Last-minute flight cancellations, waits of up to ‘three hours’ for luggage and long queues – these are just some of the difficulties a number of holidaymakers have faced at UK airports this week .
And according to experts, we won’t see an end to these delays anytime soon.
Good Morning Britain travel expert Simon Calder said this week that those planning to travel over the Platinum Jubilee bank holiday weekend will face similar problems to those faced last weekend – with problems which are expected to worsen during the summer school vacation period.
On June 1, UK Transport Secretary Grant Shapps hosted a meeting with senior aviation officials to discuss the “exceptional disruption” seen at UK airports, Wales Online reports.
In what was described as a ‘productive’ meeting with airports, airlines and ground handling companies, Mr Shapps highlighted his concern that airline passengers were being ‘unfairly sold tickets to a vacation they can’t go on”.
Such was the case with a group of devastated holidaymakers in Cardiff, whose TUI flight was canceled as they boarded a plane destined for Tenerife.
Swansea’s Jonny McClelland alongside his wife Jemma planned to take their daughters – seven-year-old Nuala and five-year-old Connie on their “first overseas trip”.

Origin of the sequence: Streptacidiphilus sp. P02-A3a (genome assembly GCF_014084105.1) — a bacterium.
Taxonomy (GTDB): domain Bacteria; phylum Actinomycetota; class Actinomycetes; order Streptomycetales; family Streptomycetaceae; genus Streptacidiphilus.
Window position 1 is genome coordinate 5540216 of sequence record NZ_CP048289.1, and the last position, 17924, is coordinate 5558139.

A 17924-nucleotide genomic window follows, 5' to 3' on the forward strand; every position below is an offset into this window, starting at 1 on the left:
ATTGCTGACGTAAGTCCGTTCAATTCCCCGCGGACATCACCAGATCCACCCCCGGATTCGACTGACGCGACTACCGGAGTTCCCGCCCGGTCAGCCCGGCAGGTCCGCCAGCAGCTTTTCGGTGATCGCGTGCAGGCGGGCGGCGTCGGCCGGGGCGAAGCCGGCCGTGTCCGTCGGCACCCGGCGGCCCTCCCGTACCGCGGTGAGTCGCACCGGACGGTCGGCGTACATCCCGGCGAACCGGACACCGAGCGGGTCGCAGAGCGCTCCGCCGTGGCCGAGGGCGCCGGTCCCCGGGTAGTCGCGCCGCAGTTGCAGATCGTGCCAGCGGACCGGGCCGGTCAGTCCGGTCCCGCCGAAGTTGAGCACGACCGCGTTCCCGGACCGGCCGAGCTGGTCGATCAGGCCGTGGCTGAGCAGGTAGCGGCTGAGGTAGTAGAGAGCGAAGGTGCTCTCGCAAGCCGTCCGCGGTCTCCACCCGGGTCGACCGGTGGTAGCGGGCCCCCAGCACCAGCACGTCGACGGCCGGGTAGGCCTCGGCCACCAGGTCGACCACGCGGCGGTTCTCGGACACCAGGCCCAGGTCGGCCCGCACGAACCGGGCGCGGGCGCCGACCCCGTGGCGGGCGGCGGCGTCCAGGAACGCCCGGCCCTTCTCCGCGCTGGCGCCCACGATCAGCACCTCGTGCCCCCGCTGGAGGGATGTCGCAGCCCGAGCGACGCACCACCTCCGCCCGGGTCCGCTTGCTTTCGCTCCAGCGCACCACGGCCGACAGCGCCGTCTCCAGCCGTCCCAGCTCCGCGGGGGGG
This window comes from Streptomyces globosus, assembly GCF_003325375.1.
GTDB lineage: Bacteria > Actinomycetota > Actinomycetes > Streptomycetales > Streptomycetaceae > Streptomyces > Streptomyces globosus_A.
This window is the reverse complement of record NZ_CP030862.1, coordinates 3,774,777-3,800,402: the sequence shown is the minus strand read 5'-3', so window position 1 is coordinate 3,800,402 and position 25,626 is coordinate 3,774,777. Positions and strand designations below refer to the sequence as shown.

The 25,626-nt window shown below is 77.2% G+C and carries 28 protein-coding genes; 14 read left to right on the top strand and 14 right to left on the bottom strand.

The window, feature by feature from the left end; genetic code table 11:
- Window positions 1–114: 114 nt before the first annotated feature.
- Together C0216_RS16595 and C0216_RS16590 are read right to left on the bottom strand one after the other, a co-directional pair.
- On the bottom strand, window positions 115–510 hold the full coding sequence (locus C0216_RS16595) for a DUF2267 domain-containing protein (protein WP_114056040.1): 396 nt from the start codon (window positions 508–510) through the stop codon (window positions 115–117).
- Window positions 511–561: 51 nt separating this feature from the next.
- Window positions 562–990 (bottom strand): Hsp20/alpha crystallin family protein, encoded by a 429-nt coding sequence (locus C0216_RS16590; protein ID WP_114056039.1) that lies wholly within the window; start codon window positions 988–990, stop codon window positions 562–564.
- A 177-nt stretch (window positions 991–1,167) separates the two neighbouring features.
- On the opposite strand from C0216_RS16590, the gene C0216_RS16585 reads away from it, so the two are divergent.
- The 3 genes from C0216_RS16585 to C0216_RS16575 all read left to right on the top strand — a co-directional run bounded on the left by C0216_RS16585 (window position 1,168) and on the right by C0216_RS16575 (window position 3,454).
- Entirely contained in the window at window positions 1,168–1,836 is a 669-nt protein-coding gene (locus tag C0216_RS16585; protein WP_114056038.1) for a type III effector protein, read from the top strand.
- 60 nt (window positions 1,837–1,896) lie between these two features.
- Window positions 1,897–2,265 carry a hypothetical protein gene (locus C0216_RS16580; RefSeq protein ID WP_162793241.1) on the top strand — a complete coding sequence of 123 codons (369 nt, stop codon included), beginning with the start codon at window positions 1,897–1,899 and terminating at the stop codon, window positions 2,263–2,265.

However, it wasn’t supposed to be as their flight, which was due to take off at 12.15pm, was delayed for an hour before they were told that their trip to the Spanish island was in fact canceled due to operational issues.
“So we were in line, and we were literally at the cabin door, when my phone rang and it was a message from TUI,” Jonny explained.
“It basically said, ‘Your flight is cancelled, your vacation package is cancelled’. The stewardess looked shocked, because she didn’t even know that. The pilot didn’t know that.”
Despite looking for alternative flights which “were not feasible”, Jonny and his family decided to return home. According to Jonny, his two young daughters were left “crying all the way home”.
Meanwhile, holidaymaker Huw Davies, from Porthcawl, boarded the flight to Tenerife from the airport with 11 other family members for a ‘special holiday’ for his terminally ill daughter.
He said the sudden news of the cancellation left them “absolutely devastated” and his children and grandchildren were in tears. “It was a family outing for my daughter who has terminal cancer. It would be her last family vacation – and we just got kicked off that flight,” the 59-year-old said.
In response, TUI apologized for the cancellation which it said was due to operational issues, adding that customers affected by flight cancellations will receive a full refund for their holidays within 14 days.
Similar complications took place at Manchester Airport. Holidaymakers have experienced long delays and queues, with many sharing their frustration on social media.
At around 2.30am, @RuinousHugh said he had been waiting for two hours to collect his luggage at Terminal 1. ‘Why the hell can’t you sort this out?’ he tweeted at Manchester Airport.
Philip Bennett also tweeted a photo of a crowded baggage claim room in Terminal 3. He said: “Baggage claim Manchester Airport Terminal 3. 3.15 a.m. People waiting over three hours for their luggage. Shocking. Not an employee in sight. Welcome to Britain.”
They also reported queues stretching in parking lots, missing luggage spotted 1,300 miles away, police rescues after flights failed to take off and even food shortages for passengers. actually able to board their flights.